Sited within a neighborhood of shotgun housing, the project infills the vacant lots of an entire block. The form follows the pre-existing formal repertoire of the neighborhood: shotgun housing, in combination with another established type: the greenhouse. Two parallel bars housing the library intersect a repetition of greenhouse frames, enclosed on one side as greenhouses and open on the other side as urban pavilion. Constructed of steel I-beams and cinderblocks, the project embraces repetition and economy. Voids and gaps appear throughout, from prominent axes to more understated moments such as drainage channels, double-columns, reveals, and the holes of the cinderblocks themselves. The open pavilion can be understood as a kind of spatial gap, presenting an architecture of emptiness and void as the very thing which offers urban opportunity.

Ultimately, Gardener’s Library is interested in the conflation of production with the reproduction of knowledge such that a garden can become a library. The project becomes more sustainable as a source rather than a site, as a collection for production instead of production for collection, exchanging the community garden for a community of gardens.

Composite Cafeforum

Studio / Spring 2017 / Year 3 / Rice Architecture / Professor Troy Schaum

Cafeteria / Cultural Center
  • Cafeteria seating for adjacent market, coffee shop
  • Plaza, library, computer lab, gallery, cinema, auditorium, administration

Composite Cafeforum interrogates properties of iconicity and legibility with the design of a cafeteria and cultural center in Mexico City. Sitting on the linear Plaza Santo Domingo, the project deploys the “L” as an icon in the city. Through the aggregation of twelve L’s rotating and flipping to produce a line of curves and corners across the site, the project plays with the legibility of the L’s as singular figures and the composite whole as a singular form.

The concave nature of the L automatically produces an implied enclosure — the arms cupping negative space. Together the collection of L’s frame public space to produce four pocket plazas. Each pocket retains a distinct identity: fountain, grove, sunken palm, and corner cafe. These cupped courtyards speak to Mexico’s architectural heritage of courtyard spaces, however unlike the traditional internalized courtyard the project merges the plaza with the courtyard type, presenting a new imagination of plaza-courtyard spaces which are simultaneously embedded within the architecture yet continuous with the urban fabric. While the ground level maintains a continuous line of L’s, behaving as a passage (unique in that it is both a destination and circulation), the upper level of L’s separate and rotate to cantilever, now instead of cupping public space the L’s bridge and reach out to the public.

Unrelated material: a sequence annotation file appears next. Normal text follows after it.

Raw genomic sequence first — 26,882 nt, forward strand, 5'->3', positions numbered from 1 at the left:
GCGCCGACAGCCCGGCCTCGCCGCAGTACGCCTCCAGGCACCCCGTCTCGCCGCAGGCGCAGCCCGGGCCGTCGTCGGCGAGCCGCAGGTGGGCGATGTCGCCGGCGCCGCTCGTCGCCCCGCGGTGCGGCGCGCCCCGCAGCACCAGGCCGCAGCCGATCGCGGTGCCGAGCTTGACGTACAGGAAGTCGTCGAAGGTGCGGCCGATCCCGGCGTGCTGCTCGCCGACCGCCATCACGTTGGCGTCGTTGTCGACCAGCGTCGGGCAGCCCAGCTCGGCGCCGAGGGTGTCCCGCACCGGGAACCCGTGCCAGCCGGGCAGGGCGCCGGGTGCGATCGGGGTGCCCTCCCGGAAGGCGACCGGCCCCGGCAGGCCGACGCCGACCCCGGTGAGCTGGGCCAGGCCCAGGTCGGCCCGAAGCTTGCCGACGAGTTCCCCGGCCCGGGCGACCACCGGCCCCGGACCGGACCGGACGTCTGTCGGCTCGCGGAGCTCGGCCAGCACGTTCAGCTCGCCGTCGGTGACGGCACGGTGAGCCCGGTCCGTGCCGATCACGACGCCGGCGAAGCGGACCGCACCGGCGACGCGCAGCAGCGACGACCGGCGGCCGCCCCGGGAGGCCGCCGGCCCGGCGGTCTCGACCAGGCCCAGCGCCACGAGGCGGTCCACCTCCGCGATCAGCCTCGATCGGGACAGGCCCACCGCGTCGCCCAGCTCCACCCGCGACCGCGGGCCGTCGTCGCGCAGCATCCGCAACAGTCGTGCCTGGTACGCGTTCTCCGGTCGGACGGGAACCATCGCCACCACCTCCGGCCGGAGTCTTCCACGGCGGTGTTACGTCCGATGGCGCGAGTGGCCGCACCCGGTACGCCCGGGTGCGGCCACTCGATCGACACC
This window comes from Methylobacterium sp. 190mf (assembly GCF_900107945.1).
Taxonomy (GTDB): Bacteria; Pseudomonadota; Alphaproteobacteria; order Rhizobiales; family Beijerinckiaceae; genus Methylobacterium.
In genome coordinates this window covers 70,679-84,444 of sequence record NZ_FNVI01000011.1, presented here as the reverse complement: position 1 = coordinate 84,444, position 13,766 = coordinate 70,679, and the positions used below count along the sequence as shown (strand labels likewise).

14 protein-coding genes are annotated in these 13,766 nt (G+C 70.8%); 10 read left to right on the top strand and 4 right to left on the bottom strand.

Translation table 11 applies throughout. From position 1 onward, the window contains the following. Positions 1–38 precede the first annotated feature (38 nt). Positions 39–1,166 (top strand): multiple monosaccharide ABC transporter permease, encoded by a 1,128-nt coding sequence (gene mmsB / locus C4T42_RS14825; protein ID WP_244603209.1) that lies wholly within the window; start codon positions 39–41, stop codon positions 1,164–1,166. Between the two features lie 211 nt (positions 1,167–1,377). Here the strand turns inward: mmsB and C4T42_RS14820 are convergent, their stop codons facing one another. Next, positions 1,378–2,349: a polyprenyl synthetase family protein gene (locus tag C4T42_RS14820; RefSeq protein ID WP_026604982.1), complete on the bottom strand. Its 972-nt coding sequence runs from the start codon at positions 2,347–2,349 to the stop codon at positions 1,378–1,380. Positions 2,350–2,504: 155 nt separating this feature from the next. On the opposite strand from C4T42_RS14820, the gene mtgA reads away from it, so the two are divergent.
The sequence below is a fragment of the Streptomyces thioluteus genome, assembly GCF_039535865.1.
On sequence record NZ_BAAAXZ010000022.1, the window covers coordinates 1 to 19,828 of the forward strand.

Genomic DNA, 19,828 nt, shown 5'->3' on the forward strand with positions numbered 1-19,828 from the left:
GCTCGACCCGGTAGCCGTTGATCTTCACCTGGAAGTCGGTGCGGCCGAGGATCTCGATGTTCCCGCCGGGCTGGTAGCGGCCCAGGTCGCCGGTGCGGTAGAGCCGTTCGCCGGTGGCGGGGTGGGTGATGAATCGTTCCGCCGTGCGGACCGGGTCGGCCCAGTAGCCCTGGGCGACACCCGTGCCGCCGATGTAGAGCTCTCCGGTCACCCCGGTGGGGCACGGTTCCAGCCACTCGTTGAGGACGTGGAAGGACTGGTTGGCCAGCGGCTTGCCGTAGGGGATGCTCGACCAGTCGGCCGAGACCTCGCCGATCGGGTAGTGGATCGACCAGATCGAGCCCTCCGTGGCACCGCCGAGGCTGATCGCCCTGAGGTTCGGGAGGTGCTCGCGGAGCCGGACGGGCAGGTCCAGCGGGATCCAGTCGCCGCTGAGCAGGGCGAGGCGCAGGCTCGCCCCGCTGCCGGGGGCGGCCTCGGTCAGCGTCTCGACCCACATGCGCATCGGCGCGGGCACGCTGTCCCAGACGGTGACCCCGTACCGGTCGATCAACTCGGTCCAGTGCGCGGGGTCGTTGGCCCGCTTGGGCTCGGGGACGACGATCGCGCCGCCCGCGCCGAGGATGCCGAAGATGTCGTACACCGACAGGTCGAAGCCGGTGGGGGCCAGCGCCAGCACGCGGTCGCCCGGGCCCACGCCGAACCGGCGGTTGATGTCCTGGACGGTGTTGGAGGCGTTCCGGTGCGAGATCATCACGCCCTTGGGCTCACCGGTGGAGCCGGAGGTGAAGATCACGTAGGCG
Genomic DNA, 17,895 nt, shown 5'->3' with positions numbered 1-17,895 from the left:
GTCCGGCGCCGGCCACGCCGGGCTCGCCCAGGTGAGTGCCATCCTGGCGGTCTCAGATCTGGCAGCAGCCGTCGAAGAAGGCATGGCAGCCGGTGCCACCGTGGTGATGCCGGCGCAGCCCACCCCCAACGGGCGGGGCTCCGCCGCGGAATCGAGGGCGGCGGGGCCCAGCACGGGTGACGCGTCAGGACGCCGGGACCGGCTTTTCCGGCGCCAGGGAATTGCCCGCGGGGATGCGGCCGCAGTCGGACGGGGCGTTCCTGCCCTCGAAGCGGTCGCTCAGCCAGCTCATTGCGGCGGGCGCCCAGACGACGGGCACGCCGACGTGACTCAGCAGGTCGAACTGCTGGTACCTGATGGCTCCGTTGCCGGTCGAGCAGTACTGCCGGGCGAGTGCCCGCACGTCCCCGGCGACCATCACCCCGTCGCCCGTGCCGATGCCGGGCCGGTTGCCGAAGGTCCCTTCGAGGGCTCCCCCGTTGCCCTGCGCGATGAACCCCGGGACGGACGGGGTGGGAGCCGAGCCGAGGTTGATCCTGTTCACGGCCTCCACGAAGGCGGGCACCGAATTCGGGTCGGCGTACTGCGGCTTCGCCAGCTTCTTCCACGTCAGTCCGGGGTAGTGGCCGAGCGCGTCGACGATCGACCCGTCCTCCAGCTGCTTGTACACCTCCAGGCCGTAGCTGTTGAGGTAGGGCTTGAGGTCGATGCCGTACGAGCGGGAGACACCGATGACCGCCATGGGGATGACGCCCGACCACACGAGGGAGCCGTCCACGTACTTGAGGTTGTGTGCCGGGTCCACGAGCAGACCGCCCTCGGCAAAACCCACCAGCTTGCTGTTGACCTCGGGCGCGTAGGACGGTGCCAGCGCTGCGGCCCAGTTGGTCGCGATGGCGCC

Cafeteria seating occupies the ground level of the cafeforum, acting as an extension of the neighboring building’s market. The upper level hosts additional seating as well as a library, computer lab, and administration. The underground houses two auditoriums and a sunken courtyard. Together the twelve L’s speak to ideas of iconicity in Mexico City through the erosion of the street wall and production of plaza-courtyards, engaging the relationships between public space, urban passage, and the performance of a cultural institution.


Studio / Fall 2015 / Year 2 / Rice Architecture / Professor Lluis Linan

Carl Andre Museum
  • Floor-galleries, cafe, library, gift shop, amphitheater, administration

    Carl Andre is a conceptual artist known for his minimalist sculptures and floor installations. Always sitting directly on the ground, his pieces inhabit space and invite a physical experience of art. Visitors are encouraged to meander through, step over, and walk across his pieces. Floored! presents a museum dedicated to Andre’s art, investigating the design of a museum for viewing floors instead of walls.

    Echoing the object-field arrangements of Andre’s work, the museum is a configuration of independent programmatic volumes situated on a shared plinth, including lobbies, cafe, library, and administration. Six galleries for the permanent collection are sunken into the ground while remaining open to the plinth above. These visual voids provide an overhead look at the floor pieces, acting as downward viewing portals to generate a double-reality where the works can be viewed simultaneously from above as objects and experienced from within as fields. A seventh sunken gallery provides a space for temporary exhibitions and guest installations.

    The sunken galleries are tailored to the dimensions of the permanent collection, cropping tightly to each piece. Active participation is immediately fostered: as visitors enter each space they find themselves already within or on top of the works, subverting the typical precious, distanced museum experience. The remainder of the museum is fully underground flowing around the framed sunken galleries as a continuous open space from which visitors can shift from inside to out, from open plan to tight crop, experiencing various field and floor conditions.

    Permanent Collection: Glarus Copper Galaxy, 1995 / Cuts, 1967 / ALomoCU, 2000 / Black Wholes, 2005 / Aluminum Clouds, 2001 / Fair Oaks, 1968
    © Lara Hansmann 2020